Protecting your kids from failure isn’t helpful

13th July 2018 by Mikala Dinka
Protecting your kids from failure isn’t helpful

An article in The Conversation by Mandie Shean, a Lecturer in the School of Education at ECU, highlights how we can teach children how to cope with small failures, understand natural consequences, and learn from mistakes.

“In recent years, there has been a concerted effort to protect children from failure in order to safeguard their fragile self-esteem. This seems logical – failure is unpleasant. It tends to make you look bad, you have negative feelings of disappointment and frustration, and you often have to start again.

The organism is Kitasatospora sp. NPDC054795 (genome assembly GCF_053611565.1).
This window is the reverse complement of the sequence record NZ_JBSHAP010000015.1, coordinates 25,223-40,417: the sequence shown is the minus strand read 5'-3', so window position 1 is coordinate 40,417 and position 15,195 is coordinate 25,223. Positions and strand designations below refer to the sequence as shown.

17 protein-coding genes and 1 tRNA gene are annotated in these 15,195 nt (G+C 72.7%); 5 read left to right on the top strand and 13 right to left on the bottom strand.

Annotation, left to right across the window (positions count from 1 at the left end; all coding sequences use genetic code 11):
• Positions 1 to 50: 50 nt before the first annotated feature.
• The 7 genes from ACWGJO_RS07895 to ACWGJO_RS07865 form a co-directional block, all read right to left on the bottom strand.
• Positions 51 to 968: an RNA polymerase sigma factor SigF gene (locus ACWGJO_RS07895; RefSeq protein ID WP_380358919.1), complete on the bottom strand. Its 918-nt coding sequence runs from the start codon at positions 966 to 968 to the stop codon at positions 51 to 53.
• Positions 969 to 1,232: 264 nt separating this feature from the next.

While this is logical, it actually has the opposite effect. Children and adolescents in Australia appear less able to cope than ever before.

The problem is, in our efforts to protect children, we take valuable opportunities for learning away from them. Failure provides benefits that cannot be gained any other way. Failure is a gift disguised as a bad experience. Failure is not the absence of success, but the experience of failure on the way to success.”

Read the full article here